This week, New America’s Open Technology Institute (OTI) joined Privacy International, the Electronic Frontier Foundation (EFF), the Center for Democracy & Technology (CDT), and the Electronic Information Privacy Center (EPIC) to send a coalition letter and a Privacy International issue brief to Congress and the Privacy and Civil Liberties Oversight Board, raising concerns about the lack of transparency around international intelligence sharing agreements and to request that more information about these agreements be disclosed. This is part of a series of letters being sent to the oversight bodies of over 40 countries by Privacy International and national civil society organizations in each country.
Intelligence sharing agreements concerning foreign intelligence, counterterrorism or other national security issues, are generally formed between the intelligence agencies of two or more countries such as the Five Eyes (U.S., Canada, U.K., Australia, and New Zealand). They establish rules governing issues such as how they will share intelligence and resources, cooperate on operations, and collaborate on training and capacity building. Currently, these agreements are shrouded in secrecy, which threatens the ability for effective oversight of when and how data may be shared—oversight that, as the letter points out “is among the fundamental guarantees against a government’s unlawful interference with the right to privacy.”
These intelligence sharing agreements may be informal and extra-legal, which may permit them to avoid the requirements of international law. Indeed, they often explicitly state that they are “not to be construed as legally binding under international law.” As such, these agreements do not get checked for constitutional violations or for whether they meet the standard set forth in international law for surveillance to be necessary and proportionate.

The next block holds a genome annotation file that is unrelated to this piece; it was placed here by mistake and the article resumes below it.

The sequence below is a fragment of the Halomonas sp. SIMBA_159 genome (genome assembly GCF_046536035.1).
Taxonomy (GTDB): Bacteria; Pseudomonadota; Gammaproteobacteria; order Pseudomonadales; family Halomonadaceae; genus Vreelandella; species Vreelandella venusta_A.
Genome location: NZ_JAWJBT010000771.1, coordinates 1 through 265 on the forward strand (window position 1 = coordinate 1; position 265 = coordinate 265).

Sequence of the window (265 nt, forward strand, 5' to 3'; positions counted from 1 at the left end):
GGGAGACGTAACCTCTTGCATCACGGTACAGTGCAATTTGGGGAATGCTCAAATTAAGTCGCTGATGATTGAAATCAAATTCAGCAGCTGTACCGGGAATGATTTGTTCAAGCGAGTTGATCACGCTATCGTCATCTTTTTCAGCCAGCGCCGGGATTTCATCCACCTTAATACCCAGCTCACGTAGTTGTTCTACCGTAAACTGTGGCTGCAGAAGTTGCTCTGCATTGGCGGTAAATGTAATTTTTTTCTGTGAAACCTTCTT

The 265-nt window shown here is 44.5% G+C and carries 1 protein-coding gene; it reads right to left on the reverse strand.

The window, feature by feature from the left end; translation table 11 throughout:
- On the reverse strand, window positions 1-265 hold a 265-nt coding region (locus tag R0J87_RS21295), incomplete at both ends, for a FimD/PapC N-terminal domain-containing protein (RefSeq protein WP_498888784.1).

This lack of transparency poses serious challenges for oversight and makes it impossible for the public to know whether countries comply with domestic and international laws when sharing intelligence information. Additionally, without transparency, we cannot ensure that the U.S. government only shares information with countries that have strong records of respecting human rights. It is also important that the United States only share information with countries that have an established legal framework that ensures surveillance is targeted—and is approved and overseen—by independent bodies.
To gain a better understanding of the state of oversight of these agreements, the letter inquired whether the oversight bodies are independent, and how much access they have to information about intelligence sharing agreements. The Privacy International brief also makes five recommendations for how countries can improve transparency and oversight around intelligence sharing agreements:
Make intelligence sharing agreements legally binding agreements;
Provide clarity for when and how information can be shared pursuant to these agreements;
Require recipients of information under these information sharing agreement adhere to the international and domestic legal constraints to which the country conducting surveillance is subject;
Require both countries sharing and receiving information under these agreements to perform due diligence in how information is accessed, stored, shared, and received, and to ensure all countries party to these agreements respect human rights, and that data shared under them is correct; and
Empower oversight bodies.
As the amount of surveillance around the world proliferates, the need for transparency and oversight of these agreements has never been greater. Here in the United States, we hope that this letter and Privacy International brief will help to encourage the Congressional Judiciary and Intelligence Committees and the Privacy and Civil Liberties Oversight Board to undertake that work.The letter can be read here and the Privacy International brief can be read here.